Avoiding Legal Action
One of the most frightening aspects of owning your own business is the fear of being sued. According to research conducted by the National Federation of Independent Business (NFIB), in recent years, more and more frivolous lawsuits have been brought against smaller companies because they are more likely and willing to settle claims out of court than larger corporations are. Simply put, many small businesses cannot afford the astronomical legal costs associated with a potential lawsuit, often reaching $100,000 or more. The U.S. Chamber of Commerce has concluded that business owners spend $128,800,000,000 per year on lawsuits and liability insurance, and over half of these costs are paid by the more than 4,000,000 small companies (with sales of $1,000,000 to $4,900,000 million). The most shocking statistic of all is that almost 45% of these costs are paid by the companies themselves rather than through insurance. There has been some activity generated in Congress to try to limit damages claimed against small businesses for other than financial damages, but nothing has been passed to date.
Because lawsuits are part of your public record, they become part of your credit history as well. A judgment against you will appear on your credit report every time you apply for credit, so it is in your best interest to do everything you can to avoid negative legal action of any kind.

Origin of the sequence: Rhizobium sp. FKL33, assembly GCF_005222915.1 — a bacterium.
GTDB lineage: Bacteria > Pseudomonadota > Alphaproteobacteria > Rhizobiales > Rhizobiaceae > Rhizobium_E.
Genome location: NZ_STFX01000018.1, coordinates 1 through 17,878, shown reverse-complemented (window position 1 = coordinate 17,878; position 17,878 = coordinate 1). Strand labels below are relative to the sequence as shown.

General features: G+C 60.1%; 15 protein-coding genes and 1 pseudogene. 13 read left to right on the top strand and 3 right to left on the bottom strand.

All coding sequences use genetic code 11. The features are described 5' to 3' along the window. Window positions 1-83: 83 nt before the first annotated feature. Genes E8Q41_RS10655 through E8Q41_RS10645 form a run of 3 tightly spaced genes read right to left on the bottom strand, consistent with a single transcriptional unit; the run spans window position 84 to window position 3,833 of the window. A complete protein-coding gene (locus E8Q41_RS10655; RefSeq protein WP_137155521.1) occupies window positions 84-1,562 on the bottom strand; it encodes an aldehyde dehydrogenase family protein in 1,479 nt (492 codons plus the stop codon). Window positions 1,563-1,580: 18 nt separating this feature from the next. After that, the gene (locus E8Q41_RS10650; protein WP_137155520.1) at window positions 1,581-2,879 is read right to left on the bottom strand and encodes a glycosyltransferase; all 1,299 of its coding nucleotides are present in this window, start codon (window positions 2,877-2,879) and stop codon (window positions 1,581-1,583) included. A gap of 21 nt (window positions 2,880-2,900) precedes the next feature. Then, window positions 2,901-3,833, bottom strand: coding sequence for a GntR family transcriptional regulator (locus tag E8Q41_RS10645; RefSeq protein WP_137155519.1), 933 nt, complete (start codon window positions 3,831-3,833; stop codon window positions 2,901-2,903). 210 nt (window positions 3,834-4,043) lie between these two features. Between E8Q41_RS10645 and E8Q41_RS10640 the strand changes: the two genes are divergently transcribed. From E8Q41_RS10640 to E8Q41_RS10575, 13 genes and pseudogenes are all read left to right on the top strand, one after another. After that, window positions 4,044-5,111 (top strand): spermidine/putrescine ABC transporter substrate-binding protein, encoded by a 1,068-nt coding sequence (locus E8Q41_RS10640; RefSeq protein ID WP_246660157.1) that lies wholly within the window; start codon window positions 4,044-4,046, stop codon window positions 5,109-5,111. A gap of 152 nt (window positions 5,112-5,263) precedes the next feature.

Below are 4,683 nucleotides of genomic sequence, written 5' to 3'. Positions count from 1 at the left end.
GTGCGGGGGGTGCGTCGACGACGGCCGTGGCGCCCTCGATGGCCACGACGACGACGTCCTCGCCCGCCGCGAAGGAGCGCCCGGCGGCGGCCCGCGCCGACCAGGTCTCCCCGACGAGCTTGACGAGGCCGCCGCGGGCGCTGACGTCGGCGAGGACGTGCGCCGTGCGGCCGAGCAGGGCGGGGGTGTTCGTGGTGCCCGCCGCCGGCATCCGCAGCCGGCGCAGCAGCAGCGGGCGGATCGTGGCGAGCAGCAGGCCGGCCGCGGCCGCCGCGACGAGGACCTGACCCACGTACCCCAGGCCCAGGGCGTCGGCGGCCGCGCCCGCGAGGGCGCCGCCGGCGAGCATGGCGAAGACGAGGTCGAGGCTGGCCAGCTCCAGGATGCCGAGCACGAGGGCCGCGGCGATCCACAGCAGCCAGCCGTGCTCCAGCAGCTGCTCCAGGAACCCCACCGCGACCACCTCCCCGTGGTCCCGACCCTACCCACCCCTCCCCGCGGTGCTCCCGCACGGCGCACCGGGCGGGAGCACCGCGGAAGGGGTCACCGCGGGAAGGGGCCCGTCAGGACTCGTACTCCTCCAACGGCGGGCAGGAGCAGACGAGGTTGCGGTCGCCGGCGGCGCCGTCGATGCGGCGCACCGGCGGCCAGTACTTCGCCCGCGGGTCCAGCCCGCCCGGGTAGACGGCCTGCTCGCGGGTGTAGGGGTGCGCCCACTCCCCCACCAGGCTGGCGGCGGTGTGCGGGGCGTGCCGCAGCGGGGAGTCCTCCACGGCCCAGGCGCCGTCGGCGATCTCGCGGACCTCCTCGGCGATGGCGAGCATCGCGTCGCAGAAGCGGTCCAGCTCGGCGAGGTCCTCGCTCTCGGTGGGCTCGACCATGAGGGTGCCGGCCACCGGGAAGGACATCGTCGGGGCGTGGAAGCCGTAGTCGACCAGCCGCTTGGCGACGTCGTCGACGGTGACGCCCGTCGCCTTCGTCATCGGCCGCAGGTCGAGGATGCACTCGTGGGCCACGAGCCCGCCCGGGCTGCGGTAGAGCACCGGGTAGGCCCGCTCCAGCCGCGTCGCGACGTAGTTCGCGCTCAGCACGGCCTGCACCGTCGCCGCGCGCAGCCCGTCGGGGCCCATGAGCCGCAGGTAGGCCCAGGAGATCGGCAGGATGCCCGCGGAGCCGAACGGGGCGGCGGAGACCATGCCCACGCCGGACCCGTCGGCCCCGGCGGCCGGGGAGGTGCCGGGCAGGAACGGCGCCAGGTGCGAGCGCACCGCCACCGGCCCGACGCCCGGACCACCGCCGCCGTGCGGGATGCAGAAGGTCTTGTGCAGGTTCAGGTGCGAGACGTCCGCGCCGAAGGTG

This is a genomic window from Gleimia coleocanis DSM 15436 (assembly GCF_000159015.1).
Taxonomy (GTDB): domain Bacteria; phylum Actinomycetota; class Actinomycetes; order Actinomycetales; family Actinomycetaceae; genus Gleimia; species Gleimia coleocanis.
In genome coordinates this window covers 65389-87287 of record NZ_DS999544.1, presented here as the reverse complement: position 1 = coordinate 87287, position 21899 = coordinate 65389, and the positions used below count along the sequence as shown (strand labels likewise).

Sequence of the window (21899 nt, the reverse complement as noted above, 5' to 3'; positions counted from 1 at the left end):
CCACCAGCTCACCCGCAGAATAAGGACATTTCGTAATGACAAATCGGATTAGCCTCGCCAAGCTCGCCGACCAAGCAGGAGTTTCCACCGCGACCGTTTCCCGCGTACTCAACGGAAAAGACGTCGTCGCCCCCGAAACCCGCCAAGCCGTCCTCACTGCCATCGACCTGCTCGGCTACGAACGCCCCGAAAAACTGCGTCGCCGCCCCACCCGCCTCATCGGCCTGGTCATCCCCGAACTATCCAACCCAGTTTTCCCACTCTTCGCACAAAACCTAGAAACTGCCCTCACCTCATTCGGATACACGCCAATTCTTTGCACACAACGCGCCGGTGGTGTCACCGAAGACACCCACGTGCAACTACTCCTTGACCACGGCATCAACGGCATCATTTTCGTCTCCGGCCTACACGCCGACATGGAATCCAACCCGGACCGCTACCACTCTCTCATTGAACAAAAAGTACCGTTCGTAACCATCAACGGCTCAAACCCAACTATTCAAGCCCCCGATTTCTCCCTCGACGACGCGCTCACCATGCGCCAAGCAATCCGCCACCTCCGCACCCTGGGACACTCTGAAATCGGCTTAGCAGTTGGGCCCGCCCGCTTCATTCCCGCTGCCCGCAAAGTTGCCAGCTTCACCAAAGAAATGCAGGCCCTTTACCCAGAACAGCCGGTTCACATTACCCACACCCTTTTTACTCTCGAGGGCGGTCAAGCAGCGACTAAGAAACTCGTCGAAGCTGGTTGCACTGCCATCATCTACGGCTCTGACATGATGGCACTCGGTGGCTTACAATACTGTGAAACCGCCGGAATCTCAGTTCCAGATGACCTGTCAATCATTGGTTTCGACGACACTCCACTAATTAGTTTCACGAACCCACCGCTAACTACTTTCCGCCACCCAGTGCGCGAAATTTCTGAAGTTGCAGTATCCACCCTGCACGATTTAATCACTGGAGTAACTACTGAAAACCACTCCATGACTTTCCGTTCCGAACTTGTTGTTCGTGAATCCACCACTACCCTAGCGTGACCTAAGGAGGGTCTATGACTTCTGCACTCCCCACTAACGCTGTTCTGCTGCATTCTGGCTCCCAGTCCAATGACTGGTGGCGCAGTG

How to Reduce Your Exposure to Lawsuits
Even though there is nothing you can do to ensure that you are never party to a lawsuit, there are many proven strategies that you can employ to make your company less of a target:
- Be Aware of Safety –
Claims filed by employees, customers, and other persons visiting your business can be greatly reduced by ensuring that your business environment is a safe place. The Occupational Safety and Health Administration (OSHA) can work with you to make sure all necessary safety enhancements are in place (www.osha.gov).
- Minimize Employee Actions –
Grievances filed by employees for inter-company conflicts such as sexual harassment, discrimination, workplace injuries, and wrongful termination have become a growing concern for many small businesses. In order to minimize these types of claims, it is crucial that you learn all you can about appropriate conduct in the workplace. An excellent resource for this information is the U.S. Department of Labor (www.dol.gov/dol/audience/aud-employers.htm).
- Consult an Attorney –
Even though the fees charged for a legal consultation seem high, the value of getting legal advice about a question you have is incomparable to the cost of a drawn out legal battle. One growing area of concern for potential litigation is claims related to intellectual property, so you should consult an attorney to ensure that you don’t waste your time developing a product that may be someone else’s intellectual property. Avoiding future lawsuits of this kind can save you a lot.
- Reduce Your Exposure with an Insurance Agent –
By working with an insurance expert you can get an honest assessment of your risks and take steps to reduce your exposure to liability by having sufficient insurance coverage.
Even if you do everything you can to avoid legal action, you may still find yourself facing a judgment or lien being filed against your company. In this case, it is best to settle the lien as fast as you can to reduce the time between filing and payment. These kinds of liens will stay on your public record and be part of your credit history for up to seven years, so the faster you settle them, the faster they will fall off your credit report.